There are a number of challenges that need to be overcome to implement WSNs in latency-critical smart grid applications. Some of these challenges can be seen in some other applications. As mentioned above, smart grid environments pose unique challenges due to the criticality of the application. We present some of the challenges related to implementing delay minimization approaches in smart grid applications. These challenges can be summarized as follows:(1)The limitations on sensor nodes’ resources including the available energy, computational power, and bandwidth are the main challenging issues for implementing WSNs for latency-critical smart grid applications. A balance between energy efficiency and delay minimization in smart grid applications is an interesting problem where WSN protocols are required to identify the architecture for minimizing the end-to-end delay.(2)The use of different WSNs data dissemination techniques may impact the end-to-end delay in a delay-constrained smart grid application. The use of a real-time data dissemination is another challenge.(3)The impact of high traffic intensities generated by sensor devices on the end-to-end delay is also a challenge that needs to be overcome for latency-critical smart grid applications.(4)Maintaining consistent performance throughout the network life while considering optimizing the energy consumption and the end-to-end delay.(5)Achieving a feasible solution for a minimum end-to-end delay problem with multiple constraints such as energy, memory, processing capability, adaptively balancing between the amount of transmitted traffic, application requirement, and the available resources.(6)WSN scalability and the end-to-end delay limits are major challenges in achieving the delay requirement for latency-critical smart grid application. These challenges are more significant when deploying the WSN in wide area scenarios.(7)Another challenge is that the implementation of a reliable security algorithm may impact the end-to-end delay performance because of the additional computational cycles imposed on a resource constrained sensor node.

4. End-to-End Delay Optimization Problem Formulation

The Markov-based mathematical model of the IEEE 802.11 MAC protocol that was proposed by Bianchi [19] motivated a massive number of proposals to devise similar models for the 802.15.4 MAC protocol. This is because both standards have major commonalities. An interesting work was introduced by Park et al. [20]. In the rest of this paper, we discuss how we benefit from the formulation that was developed in that work in developing two optimization problems. In particular, we depend on the formulae of the end-to-end latency, reliability, and the total power consumption that were derived in [20] (the details of the derivations are omitted and the interested reader can find all the details in [20]). All parameters used in the following discussion are listed in Table 2. The time () needed for communication between a cluster member and its Cluster Head (CH) is composed of three time durations, namely, the backoff time (), the time needed to successfully transmit a packet (), and the time lost due to having collisions (). The following formulae reflect all these time durations:where is expressed as follows:where .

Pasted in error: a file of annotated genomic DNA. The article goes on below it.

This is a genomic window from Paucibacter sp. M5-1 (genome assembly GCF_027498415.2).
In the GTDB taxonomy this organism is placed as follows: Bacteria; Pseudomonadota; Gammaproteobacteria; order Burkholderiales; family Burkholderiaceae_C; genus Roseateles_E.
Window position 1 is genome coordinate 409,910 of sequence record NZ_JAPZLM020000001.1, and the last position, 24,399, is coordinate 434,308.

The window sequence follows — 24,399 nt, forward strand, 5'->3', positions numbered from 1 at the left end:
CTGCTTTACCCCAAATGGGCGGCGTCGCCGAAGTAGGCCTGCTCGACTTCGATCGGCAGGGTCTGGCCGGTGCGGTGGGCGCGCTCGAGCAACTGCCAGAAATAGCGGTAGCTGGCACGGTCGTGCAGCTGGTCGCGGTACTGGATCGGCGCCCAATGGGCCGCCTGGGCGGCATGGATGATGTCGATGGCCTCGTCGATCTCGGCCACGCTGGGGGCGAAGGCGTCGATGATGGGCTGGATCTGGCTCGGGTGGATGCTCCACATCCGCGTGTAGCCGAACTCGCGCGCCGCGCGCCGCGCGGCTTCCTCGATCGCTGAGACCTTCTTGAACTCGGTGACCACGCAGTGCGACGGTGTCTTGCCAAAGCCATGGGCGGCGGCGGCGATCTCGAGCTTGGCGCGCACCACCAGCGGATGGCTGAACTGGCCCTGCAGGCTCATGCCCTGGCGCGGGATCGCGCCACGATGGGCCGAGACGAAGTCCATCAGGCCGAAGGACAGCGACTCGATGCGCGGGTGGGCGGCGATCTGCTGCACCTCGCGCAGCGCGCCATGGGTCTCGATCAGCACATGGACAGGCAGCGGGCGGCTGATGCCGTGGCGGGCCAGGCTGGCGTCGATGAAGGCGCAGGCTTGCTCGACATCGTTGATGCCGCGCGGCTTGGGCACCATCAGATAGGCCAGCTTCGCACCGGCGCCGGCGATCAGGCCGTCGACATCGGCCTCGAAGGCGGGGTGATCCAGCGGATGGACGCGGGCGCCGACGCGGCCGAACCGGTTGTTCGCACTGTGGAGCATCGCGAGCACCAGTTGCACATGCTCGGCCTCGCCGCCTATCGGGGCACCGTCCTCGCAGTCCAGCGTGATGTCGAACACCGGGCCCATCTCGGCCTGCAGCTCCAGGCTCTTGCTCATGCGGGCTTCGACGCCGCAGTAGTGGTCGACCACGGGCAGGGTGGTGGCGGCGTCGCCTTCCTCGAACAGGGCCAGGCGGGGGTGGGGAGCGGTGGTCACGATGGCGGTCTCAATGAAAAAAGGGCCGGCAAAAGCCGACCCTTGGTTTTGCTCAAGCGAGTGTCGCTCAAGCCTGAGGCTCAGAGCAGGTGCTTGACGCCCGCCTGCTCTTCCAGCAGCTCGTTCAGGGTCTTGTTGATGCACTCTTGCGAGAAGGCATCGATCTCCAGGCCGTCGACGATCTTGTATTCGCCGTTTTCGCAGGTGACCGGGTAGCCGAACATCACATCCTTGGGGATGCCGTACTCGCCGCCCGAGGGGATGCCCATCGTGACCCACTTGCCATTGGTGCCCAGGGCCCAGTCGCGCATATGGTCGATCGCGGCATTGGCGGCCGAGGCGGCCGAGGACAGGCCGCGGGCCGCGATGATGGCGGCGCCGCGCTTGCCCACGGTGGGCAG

Parameter Definition Expression/value

The number of nodes available in a single clusterAssumed in the scenario under study
The size of the frames sentAssumed in the scenario under study
The size of the ACK frameAssumed in the scenario under study
The time unit () defined in the 802.15.4 standard [1]20 symbols
Size of the backoff window is between 0 and
The probability of finding the wireless medium busy during CCA1(3)
The probability of finding the wireless medium busy during CCA2(4)
Approximated (5)
The approximate probability of being in the first backoff stage with both backoff and retransmission counters in their initial states(6)
Approximated (7)

The probability that a node starts CCA1 in any time slot
0–5 (: 4)
The probability of finding either CCA1 or CCA2 busy(8)
The probability of having a collision times
The probability of collision(11)
macMaxFrameRetries0–7 (Default 3)

The value of and can be obtained from the following relations:where is given bywhere , and are given by

The reliability () of communication is defined as the probability that the CH receives the packet successfully. The formula for the reliability is

Finally, we compute the total power consumption () using the following formulawhere , and are the average power consumption in idle-listen, channel sensing, transmit, and receiving states, respectively, and is the probability of collision and is given byBased on (2), (9), and (10) our aim is to solve two important optimization problems for each member of a WSN cluster: